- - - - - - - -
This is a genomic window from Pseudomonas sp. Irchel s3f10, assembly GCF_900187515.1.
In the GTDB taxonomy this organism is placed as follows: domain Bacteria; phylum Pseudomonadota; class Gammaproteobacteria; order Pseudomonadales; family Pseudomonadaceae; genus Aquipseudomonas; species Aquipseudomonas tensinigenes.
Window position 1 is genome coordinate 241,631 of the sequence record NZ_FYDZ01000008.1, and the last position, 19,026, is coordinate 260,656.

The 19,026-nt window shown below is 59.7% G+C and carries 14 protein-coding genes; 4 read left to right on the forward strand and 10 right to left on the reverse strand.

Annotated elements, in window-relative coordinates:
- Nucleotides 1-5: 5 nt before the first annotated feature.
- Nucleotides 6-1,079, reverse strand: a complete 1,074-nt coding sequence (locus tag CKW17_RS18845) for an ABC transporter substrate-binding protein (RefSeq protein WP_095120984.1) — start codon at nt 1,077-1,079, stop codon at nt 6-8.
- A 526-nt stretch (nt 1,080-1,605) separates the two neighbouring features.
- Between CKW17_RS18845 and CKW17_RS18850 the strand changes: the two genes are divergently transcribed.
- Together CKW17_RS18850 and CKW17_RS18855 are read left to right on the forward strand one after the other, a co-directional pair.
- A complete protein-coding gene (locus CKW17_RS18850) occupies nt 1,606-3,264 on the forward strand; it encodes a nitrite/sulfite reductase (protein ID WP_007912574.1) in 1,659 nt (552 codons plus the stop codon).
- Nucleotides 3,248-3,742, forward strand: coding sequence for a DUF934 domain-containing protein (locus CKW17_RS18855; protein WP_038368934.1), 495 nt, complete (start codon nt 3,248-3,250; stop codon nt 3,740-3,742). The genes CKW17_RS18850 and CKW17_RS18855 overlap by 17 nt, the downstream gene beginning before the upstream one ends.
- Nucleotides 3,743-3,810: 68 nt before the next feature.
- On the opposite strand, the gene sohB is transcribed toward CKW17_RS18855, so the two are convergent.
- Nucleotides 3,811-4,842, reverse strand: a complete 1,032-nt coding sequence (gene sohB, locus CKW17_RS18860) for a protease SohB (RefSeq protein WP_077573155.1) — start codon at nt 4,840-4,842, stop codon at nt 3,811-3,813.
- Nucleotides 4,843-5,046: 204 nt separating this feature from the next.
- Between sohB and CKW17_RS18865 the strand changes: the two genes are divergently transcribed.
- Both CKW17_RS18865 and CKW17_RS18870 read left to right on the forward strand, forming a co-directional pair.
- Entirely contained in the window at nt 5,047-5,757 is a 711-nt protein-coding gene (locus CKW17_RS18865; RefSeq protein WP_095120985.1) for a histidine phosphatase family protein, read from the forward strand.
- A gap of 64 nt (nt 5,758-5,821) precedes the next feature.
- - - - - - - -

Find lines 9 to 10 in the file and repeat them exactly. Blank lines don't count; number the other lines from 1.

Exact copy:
- Between CKW17_RS18845 and CKW17_RS18850 the strand changes: the two genes are divergently transcribed.
- Together CKW17_RS18850 and CKW17_RS18855 are read left to right on the forward strand one after the other, a co-directional pair.